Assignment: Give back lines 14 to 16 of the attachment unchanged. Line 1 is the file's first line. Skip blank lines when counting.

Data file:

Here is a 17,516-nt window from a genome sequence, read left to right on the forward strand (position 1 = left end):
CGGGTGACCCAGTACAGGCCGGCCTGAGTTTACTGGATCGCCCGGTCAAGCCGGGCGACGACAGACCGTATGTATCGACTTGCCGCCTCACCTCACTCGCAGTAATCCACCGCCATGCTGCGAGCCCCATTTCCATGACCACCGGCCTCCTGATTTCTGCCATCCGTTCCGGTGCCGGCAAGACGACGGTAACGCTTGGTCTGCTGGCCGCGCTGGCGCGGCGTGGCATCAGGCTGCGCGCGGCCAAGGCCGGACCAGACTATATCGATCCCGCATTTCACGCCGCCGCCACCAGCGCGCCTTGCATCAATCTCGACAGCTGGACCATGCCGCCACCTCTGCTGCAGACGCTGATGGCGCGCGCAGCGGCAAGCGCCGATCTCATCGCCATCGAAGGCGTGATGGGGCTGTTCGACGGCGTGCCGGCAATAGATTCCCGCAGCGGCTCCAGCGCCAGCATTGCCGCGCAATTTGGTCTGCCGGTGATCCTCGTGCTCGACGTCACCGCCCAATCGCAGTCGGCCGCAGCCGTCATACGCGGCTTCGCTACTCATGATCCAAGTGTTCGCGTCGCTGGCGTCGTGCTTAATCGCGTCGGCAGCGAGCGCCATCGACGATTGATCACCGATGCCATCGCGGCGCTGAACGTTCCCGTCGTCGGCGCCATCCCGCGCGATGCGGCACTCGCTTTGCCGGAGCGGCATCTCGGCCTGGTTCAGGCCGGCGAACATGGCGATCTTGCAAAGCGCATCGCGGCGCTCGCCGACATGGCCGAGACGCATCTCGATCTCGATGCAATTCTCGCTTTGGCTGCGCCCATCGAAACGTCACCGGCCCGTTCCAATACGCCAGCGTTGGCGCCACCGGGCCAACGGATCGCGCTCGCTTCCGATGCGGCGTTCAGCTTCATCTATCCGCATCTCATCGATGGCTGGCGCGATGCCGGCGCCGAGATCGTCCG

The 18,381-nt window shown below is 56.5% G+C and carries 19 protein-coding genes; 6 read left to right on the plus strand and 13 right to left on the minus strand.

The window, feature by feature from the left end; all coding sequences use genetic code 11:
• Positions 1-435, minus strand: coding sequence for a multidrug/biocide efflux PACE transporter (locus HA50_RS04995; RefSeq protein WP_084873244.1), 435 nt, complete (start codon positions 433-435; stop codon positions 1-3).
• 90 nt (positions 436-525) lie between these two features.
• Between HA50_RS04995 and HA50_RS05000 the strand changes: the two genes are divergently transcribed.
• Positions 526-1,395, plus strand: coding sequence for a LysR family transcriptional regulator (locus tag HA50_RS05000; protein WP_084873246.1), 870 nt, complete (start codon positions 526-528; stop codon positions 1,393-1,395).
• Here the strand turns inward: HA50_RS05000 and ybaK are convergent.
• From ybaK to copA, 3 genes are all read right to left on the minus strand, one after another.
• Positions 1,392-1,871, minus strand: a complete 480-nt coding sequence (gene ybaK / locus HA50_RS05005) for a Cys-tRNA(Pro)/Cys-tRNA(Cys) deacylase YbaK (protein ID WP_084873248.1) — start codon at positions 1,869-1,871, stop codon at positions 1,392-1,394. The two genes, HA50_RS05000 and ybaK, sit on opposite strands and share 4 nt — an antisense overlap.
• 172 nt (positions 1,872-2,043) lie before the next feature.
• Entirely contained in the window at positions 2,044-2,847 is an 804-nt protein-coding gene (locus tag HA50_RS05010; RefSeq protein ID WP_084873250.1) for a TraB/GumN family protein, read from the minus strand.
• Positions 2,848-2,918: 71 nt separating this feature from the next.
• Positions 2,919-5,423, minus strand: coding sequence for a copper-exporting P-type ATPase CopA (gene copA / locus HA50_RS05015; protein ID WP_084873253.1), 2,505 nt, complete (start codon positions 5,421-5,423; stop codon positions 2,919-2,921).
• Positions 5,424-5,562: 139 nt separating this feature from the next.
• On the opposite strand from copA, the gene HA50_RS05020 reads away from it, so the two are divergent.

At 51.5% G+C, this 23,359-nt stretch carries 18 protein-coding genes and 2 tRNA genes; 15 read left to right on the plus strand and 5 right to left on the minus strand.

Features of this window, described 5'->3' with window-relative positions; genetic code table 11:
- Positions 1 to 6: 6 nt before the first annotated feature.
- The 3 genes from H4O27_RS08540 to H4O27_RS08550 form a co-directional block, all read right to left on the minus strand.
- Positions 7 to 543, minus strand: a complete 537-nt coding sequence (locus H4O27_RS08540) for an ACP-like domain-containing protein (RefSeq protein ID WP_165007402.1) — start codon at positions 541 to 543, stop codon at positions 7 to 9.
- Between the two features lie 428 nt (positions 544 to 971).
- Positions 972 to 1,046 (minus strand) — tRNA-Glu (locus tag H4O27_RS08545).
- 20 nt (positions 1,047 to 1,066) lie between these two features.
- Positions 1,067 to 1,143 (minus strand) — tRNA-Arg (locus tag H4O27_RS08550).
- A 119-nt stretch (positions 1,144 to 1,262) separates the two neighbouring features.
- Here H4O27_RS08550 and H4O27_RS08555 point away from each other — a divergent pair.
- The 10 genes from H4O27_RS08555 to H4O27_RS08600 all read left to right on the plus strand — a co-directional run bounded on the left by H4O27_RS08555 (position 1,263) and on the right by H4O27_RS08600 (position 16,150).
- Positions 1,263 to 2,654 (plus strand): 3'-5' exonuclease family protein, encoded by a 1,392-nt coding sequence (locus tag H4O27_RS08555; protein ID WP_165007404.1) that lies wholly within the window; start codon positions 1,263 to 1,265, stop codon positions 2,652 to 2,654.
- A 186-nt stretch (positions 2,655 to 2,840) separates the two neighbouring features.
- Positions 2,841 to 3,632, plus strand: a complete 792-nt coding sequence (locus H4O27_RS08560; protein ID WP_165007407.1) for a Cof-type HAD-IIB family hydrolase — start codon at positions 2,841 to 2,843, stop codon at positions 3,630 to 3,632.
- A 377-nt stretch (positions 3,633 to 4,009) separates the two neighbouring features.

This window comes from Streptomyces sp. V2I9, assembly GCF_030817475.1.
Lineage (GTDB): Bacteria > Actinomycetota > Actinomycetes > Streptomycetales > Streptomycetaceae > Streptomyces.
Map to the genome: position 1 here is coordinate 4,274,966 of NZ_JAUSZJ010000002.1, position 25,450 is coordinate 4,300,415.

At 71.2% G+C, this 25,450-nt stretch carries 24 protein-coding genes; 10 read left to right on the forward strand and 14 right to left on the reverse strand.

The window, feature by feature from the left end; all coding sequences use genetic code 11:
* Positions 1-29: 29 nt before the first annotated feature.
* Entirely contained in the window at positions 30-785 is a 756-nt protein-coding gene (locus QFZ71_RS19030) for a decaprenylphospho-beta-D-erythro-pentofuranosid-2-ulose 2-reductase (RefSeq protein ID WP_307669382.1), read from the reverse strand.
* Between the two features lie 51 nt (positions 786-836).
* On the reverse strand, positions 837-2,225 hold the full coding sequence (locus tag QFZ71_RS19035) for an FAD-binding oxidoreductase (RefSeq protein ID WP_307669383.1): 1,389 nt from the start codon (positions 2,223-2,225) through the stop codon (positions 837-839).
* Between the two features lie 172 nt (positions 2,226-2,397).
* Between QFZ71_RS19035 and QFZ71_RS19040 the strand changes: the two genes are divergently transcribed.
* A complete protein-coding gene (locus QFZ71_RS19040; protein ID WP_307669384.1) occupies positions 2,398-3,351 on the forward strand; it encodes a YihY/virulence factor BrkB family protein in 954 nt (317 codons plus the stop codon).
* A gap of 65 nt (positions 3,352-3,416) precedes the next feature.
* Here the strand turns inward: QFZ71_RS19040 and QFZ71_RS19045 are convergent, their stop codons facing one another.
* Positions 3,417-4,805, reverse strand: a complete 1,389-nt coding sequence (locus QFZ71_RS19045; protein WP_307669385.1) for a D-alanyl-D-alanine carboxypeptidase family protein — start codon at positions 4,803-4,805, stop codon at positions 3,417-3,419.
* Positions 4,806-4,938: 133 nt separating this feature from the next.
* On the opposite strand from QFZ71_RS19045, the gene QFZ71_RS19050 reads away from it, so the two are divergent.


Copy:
• Positions 2,848-2,918: 71 nt separating this feature from the next.
• Positions 2,919-5,423, minus strand: coding sequence for a copper-exporting P-type ATPase CopA (gene copA / locus HA50_RS05015; protein ID WP_084873253.1), 2,505 nt, complete (start codon positions 5,421-5,423; stop codon positions 2,919-2,921).
• Positions 5,424-5,562: 139 nt separating this feature from the next.